New Peugeot 208 Allure 2015 review
Facelifted Peugeot 208 aims to take on the MINI and DS 3 with new personalisation options
Peugeot is treading a brave path by aiming its facelifted 208 at the likes of MINI and DS. The personalisation options aren’t as extensive, but they do inject new appeal into the strong-selling supermini. The three-cylinder turbo can’t transform it into a hot hatch, but offers enough to become our pick of the updated 208 range. That said, if rock-bottom running costs are key, it’s hard to ignore the new 79g/km BlueHDI diesel.
The 208 is Peugeot’s best selling car. It sold more than 32,000 units in the UK last year, and over a million of the superminis have rolled off the production line in France since 2012.
To sustain this success, Peugeot has injected some new life into its second smallest car – adding upgraded engines, better specs and new safety kit.
Like any mid-life facelift, the styling changes are subtle. All cars get a sharper front bumper, wider grille and newly-designed headlamps, as well as new colours, 3D ‘claw’ LED taillights and refreshed alloy wheel designs.
Peugeot wants to cash in on the lucrative personalisation market, too, so from June you’ll be able to spec a 208 with various option packs and special textured matte paint. The latter, Peugeot says, is “subtly granular to the touch”, yet “more hard-wearing and easier to care for than conventional matte paint.” It’ll be available in two shades of grey from launch, and costs £645.
Under the bonnet, Peugeot has added fuel-saving tech so that all engines are now Euro 6 compliant. Claimed to be the most economical production combustion engine in the world, the 74bhp 1.6-litre BlueHDi emits just 79g/km of CO2 and returns 94.2mpg. Elsewhere, Peugeot has also introduced a new three-cylinder turbocharged petrol engine – it's the one fitted to our test car.
Car group tests
- Peugeot 208 vs Renault Clio
- Vauxhall Corsa vs Peugeot 208 vs Audi A1
- Toyota Yaris GRMN vs Peugeot 208 GTi
Used car tests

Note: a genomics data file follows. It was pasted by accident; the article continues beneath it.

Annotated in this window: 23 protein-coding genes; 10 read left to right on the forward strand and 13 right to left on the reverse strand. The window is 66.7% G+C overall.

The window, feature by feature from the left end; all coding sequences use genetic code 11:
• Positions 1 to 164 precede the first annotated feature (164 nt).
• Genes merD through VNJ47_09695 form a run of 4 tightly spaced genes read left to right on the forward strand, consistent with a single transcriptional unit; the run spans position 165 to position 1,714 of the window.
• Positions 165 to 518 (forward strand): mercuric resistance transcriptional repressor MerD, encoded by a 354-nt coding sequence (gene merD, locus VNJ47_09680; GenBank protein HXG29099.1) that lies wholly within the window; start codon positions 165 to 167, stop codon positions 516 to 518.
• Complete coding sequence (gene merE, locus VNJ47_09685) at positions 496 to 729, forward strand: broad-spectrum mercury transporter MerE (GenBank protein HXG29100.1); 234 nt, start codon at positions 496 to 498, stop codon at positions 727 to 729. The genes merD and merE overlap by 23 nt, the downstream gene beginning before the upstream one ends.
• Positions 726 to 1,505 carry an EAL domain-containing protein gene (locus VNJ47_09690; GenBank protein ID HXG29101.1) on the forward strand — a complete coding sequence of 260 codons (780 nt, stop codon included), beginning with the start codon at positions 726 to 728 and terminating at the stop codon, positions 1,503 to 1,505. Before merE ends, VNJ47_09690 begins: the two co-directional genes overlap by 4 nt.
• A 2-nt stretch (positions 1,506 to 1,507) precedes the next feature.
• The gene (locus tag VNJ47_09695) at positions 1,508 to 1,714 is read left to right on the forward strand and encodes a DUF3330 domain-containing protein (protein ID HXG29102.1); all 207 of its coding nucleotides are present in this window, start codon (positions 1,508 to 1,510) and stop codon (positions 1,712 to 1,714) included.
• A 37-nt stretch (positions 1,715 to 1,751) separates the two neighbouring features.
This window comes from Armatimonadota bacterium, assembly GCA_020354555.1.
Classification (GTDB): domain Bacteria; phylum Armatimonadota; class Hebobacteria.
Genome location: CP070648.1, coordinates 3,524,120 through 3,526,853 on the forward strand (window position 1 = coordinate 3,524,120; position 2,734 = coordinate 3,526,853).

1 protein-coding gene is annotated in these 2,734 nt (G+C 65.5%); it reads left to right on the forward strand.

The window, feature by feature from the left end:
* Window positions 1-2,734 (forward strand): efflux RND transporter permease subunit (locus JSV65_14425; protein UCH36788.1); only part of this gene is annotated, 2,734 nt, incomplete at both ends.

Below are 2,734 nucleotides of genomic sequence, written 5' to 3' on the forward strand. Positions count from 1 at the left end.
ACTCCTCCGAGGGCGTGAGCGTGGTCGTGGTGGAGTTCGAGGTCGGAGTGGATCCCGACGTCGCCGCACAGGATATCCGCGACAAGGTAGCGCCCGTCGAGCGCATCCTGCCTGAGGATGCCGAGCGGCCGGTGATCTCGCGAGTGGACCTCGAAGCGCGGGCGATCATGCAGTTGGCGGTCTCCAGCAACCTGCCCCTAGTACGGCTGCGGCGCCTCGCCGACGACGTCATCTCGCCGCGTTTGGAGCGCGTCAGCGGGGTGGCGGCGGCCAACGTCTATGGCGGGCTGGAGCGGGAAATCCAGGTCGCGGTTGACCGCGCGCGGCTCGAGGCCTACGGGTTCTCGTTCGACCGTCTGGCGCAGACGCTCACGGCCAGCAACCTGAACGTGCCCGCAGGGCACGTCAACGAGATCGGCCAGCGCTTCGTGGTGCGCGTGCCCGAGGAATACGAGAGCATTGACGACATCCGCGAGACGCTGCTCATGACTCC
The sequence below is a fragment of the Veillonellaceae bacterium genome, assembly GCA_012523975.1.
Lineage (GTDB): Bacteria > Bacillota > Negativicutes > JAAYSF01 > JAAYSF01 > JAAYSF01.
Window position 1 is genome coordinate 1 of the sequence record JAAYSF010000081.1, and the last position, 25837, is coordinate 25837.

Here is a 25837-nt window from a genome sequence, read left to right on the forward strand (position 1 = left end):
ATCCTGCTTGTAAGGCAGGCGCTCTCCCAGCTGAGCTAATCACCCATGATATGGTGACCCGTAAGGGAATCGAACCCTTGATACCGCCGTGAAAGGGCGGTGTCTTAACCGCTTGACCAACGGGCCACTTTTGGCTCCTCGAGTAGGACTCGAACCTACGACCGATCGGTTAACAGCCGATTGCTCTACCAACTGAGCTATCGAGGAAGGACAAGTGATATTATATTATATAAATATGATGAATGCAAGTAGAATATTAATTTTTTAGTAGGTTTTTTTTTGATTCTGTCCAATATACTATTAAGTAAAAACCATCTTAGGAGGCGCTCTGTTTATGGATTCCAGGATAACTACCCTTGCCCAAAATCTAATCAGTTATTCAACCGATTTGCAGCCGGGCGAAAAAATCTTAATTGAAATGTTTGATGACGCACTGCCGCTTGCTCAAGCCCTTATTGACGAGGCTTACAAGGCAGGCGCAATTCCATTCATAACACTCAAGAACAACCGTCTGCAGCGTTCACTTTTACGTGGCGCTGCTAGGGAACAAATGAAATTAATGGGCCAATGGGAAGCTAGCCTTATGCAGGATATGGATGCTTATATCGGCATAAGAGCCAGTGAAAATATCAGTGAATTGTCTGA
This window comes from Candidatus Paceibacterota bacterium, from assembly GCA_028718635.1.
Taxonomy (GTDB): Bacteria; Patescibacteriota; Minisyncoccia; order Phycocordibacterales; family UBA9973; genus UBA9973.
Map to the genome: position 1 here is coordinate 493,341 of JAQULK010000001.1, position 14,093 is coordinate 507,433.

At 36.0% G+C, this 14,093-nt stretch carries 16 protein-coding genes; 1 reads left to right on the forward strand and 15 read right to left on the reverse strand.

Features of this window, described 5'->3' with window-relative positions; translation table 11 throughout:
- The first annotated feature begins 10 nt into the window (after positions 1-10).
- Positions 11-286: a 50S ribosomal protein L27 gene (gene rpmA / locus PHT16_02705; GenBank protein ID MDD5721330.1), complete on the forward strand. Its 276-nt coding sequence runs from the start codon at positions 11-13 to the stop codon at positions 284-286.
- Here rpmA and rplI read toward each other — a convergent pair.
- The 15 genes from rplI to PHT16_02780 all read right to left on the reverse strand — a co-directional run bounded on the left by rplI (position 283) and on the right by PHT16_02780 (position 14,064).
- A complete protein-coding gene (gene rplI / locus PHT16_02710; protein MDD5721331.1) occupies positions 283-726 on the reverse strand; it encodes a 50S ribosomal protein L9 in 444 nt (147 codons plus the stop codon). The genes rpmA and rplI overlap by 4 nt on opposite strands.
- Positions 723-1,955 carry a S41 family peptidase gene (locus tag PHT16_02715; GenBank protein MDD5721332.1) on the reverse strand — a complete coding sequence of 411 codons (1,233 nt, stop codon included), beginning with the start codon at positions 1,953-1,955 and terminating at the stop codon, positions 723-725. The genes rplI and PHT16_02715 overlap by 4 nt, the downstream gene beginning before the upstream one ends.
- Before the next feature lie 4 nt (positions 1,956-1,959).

In fact, it’s exactly the same 108bhp unit as in the refreshed DS 3, albeit with a five-speed manual gearbox as opposed to the smooth EAT6 auto. It feels more responsive in the 208, and a quick glance at the performance figures confirms this. It’ll do 0-62mph in 9.6 seconds thanks to a healthy 205Nm of torque, which is quicker than the 99bhp Ford Fiesta EcoBoost (11.2 seconds) and the 113bhp Vauxhall Corsa EcoTEC (10.5 seconds).
What’s more, the tall gearing means despite having only five ratios, the 208 is suitably at home on the motorway. Unlike rivals that leave you longing for a sixth cog, the Peugeot will quietly sit at 70mph in fifth, returning admirable fuel economy in the process.
As a result you’ll find yourself driving around town in second where you’d normally use third – and on A and B roads at 50mph in fourth – but there’s more than enough grunt in reserve for overtaking, and plenty of power to surge away from the lights if needed. There’s the usual characteristic three-cylinder thrum under hard acceleration, but it sounds throaty rather than wheezy, and encourages you to rev it all the way to the red line.
However, don’t think the addition of a turbocharger has turned this 208 into a hot hatch. The steering still lacks feel, and while there’s plenty of grip the suspension does err on the soft side. That’s great if you spend most of your time in town – or even on the motorway – but if your commute includes challenging country roads then the Ford Fiesta remains the handling benchmark.
The basic Access gets air-con, Bluetooth, cruise control and six airbags but you’ll need step up to the Active for alloy wheels and DAB, while our high-spec Allure test car gets bigger rims, auto lights and wipers and rear parking sensors. The top-spec GT Line replaces the previous range-topping Feline and XY cars, adding sportier details and automatic climate control as standard. Safety-conscious buyers can add Active City Stop to all but the entry-level car for between £250 and £430 depending on trim, while sat-nav is a £400 option across the range.
Practicality is unchanged from the outgoing model. This three-door may be more stylish, but the five-door is infinitely more practical if you ever carry rear seat passengers. The decent 285-litre boot is about par for the class, and there are plenty of storage areas dotted around the cabin.
Interior quality is pretty good, too, and all but the basic trim gets a seven-inch touchscreen. It’s not a patch on VW’s latest Polo, but can easily compete with the Renault Clio and new Hyundai i20 thanks to the supportive seats and soft-touch dash materials.